In the present case, the petitioner was appointed as chowkidar in the place of his father. However, in view of this court’s order in the case Nandan Vohra v State of Jharkhand, WPS No. 2072 of 2007, Order dated 02-03-2016, holding that a public post cannot be given as an inheritance to the son/daughter of a retired employee and equal opportunity for appointment to the public post is a requirement under Articles 14 and 16 of the Constitution of India; the petitioner’s services were terminated by way of a show cause notice issued by the Deputy Commissioner. The challenge to this termination order is the subject matter of the instant writ petition.

The High Court opined that in view of the judgment of Apex Court in the case of Surendra Paswan v State of Bihar, (2010) 6 SCC 680the State government had taken decision to remove /terminate all the chowkidars appointed on the inheritance basis and the principle of law laid in therein was uniformly followed in subsequent cases including the Nandan Vohra case. As such, the writ petition was dismissed holding that there was no infirmity in the impugned termination order. [Vijay Kumar Paswan v. State of Jharkhand,2018 SCC OnLine Jhar 1203, Order dated 17-09-2018]

High Courts

Kerala High Court: On a Writ Petition filed by several petitioners to declare Shariat Law applicable in regard to inheritance of property by Muslim women as unconstitutional and void for being violative of Articles 14, 15, 19, 21 and 25 of the Constitution, a division bench of Ashok Bhushan CJ and A.M. Shaffique J dismissed the petition on the ground that the issues raised in the Writ Petition cannot be adjudicated in proceedings under Article 226 of the Constitution and has to be left to the wisdom of Legislature which is competent to enact law on the subject.

The Counsel for the petitioner K. Ramakumar pleaded that Shariat law discriminates among Indian citizens on the ground of sex, as it provides that if a Muslim father dies leaving only daughters, those daughters will not get share equivalent to that of the share she would get if she was a male and will have to share properties along with distant relatives of the deceased, whereas the male child takes the entire property and has to share it only with the spouse and parents of the deceased. The Counsel further pleaded that religious practices have to be made more practicable and workable to adapt itself to the changing needs of the Society. The Counsel for the respondent pleaded that for challenging the Shariat law which has got statutory recognition, a legislation has to be brought into by the competent legislature.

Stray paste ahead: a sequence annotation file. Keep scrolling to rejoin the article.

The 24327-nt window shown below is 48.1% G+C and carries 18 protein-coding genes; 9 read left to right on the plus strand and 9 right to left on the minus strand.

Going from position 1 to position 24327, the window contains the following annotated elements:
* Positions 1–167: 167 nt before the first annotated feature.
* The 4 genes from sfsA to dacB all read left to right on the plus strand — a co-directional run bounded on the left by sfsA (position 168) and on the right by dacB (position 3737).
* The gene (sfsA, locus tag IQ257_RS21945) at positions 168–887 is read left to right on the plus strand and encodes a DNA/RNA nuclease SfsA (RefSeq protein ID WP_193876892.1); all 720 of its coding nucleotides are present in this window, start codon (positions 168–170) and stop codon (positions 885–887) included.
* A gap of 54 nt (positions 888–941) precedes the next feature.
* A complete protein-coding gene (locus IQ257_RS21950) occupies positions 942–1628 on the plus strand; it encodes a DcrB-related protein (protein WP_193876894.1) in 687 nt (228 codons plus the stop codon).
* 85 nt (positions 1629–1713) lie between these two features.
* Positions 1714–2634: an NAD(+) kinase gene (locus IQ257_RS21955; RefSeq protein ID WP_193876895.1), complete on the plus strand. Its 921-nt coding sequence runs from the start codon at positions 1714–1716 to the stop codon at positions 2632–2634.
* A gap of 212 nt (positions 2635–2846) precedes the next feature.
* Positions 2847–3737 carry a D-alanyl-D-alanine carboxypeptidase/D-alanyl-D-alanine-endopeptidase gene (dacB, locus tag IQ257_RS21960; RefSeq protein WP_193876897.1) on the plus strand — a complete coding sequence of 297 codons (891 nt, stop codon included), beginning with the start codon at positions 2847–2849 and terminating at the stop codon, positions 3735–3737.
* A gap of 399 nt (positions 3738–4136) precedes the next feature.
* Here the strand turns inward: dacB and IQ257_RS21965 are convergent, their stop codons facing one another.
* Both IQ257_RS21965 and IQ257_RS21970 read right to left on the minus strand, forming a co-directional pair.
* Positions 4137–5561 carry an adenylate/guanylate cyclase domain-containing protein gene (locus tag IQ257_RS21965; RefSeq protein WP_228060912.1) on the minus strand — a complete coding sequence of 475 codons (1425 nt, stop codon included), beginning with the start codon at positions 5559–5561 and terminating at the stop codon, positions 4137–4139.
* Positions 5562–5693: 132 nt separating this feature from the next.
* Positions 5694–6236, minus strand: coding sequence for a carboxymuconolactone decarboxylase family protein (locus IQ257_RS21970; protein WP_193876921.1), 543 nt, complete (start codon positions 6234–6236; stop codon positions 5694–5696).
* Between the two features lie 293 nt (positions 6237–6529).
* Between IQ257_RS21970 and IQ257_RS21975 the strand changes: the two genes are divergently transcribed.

The Court referred Maharshi Avadhesh v. Union of India 1994 Supp (1); SCC 713, where it was held that “the respondent cannot be directed to enact Shariat Law as these are the all matters for legislature”. The Court held that the issue of modification of personal law is not something which can be adjudicated by this Court in a Public Interest Litigation and has to be left for the Legislature to consider the issues raised and frame a competent legislation thereof. Accordingly, the Court dismissed the PIL challenging the constitutionality of Shariat law. Khuran Sunnath Society v. Union of India2015 SCC OnLine Ker 13643decided on 02.07.2015